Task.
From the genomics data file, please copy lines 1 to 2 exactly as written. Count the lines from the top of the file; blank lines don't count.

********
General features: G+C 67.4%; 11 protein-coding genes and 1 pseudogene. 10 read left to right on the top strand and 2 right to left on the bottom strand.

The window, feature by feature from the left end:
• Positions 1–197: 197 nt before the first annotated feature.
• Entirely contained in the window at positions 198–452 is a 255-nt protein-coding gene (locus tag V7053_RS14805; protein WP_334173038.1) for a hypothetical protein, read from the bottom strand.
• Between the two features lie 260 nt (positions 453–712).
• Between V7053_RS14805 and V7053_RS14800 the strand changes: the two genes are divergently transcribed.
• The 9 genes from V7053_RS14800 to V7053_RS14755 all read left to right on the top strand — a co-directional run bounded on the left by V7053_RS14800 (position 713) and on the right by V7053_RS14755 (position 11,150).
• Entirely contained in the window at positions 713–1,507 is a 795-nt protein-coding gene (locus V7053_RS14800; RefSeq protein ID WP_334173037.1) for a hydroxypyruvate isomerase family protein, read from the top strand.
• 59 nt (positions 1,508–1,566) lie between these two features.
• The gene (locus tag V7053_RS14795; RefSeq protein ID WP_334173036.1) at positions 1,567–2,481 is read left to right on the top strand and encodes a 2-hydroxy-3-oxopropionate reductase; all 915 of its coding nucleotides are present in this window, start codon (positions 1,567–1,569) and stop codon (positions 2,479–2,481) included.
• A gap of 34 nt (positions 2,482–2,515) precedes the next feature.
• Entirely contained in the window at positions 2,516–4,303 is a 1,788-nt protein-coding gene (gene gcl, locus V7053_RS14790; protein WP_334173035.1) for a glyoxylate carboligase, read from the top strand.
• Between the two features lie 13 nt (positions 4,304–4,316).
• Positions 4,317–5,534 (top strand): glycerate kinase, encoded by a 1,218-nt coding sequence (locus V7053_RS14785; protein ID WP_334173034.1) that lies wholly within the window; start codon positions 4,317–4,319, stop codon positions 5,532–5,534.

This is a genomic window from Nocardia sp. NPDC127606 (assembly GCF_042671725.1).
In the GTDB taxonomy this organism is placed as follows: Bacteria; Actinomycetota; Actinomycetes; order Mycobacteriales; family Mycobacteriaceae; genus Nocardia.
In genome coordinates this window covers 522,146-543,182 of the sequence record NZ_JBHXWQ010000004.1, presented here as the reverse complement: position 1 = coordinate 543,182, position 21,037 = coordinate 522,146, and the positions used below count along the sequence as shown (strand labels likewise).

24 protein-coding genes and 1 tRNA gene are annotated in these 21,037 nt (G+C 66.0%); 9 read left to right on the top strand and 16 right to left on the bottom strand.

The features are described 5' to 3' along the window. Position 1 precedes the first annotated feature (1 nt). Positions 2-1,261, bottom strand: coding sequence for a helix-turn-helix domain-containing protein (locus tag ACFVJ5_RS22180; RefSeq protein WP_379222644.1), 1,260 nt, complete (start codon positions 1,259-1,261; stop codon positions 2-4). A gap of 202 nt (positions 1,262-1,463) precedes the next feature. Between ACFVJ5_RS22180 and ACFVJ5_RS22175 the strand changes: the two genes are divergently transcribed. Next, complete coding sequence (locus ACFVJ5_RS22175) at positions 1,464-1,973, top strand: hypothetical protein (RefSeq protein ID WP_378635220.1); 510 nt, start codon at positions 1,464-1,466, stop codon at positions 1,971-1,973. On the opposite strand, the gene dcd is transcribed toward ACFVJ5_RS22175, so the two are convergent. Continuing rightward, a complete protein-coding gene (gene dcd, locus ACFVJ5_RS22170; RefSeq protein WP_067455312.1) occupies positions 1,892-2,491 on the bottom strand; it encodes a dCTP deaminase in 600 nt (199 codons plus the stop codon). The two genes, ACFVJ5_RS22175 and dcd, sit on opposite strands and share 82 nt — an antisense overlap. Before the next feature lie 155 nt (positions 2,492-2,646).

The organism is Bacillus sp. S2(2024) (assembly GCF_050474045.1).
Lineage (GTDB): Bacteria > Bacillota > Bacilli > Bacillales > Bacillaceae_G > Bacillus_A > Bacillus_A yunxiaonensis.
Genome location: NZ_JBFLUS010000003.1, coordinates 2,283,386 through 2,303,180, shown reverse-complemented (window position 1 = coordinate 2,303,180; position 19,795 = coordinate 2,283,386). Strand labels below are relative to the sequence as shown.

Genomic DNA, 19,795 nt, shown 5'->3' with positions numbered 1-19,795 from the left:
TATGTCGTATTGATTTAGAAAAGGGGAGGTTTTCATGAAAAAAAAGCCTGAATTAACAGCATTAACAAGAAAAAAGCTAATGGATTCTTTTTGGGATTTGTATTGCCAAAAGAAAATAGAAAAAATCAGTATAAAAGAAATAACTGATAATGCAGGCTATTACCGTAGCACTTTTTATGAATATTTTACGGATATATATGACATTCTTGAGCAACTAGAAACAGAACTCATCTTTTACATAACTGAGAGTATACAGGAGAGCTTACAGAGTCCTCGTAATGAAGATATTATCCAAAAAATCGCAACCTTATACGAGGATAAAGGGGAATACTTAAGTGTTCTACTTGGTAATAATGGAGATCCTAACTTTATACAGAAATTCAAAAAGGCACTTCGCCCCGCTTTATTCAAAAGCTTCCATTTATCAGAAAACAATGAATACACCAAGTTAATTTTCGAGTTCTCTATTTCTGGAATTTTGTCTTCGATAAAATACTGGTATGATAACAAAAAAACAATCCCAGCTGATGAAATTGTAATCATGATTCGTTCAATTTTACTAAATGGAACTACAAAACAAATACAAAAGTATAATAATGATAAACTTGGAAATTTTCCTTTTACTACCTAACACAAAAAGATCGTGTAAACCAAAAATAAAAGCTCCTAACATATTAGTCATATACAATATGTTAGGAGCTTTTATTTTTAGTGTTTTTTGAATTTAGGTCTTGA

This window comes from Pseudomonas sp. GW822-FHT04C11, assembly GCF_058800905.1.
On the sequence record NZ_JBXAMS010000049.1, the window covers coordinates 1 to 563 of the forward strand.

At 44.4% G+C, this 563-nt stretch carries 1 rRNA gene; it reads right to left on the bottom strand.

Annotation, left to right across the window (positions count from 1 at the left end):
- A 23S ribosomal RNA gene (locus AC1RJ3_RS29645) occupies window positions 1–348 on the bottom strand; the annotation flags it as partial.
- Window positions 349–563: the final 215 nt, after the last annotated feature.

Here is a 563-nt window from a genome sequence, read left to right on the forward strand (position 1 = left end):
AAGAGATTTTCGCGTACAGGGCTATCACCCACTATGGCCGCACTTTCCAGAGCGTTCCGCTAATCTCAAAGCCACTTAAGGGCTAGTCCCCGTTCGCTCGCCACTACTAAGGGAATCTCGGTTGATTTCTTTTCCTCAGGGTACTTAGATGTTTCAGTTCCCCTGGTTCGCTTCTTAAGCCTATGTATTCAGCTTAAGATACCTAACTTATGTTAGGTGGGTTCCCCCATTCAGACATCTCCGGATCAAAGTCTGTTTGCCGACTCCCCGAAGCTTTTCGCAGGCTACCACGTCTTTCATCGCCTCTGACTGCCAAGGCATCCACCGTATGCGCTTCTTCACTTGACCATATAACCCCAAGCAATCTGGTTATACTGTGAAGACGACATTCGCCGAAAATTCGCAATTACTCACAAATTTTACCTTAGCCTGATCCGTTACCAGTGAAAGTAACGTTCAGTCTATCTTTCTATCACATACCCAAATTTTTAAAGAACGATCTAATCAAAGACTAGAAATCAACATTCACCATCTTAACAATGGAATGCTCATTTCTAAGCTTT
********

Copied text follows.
General features: G+C 67.4%; 11 protein-coding genes and 1 pseudogene. 10 read left to right on the top strand and 2 right to left on the bottom strand.

The window, feature by feature from the left end: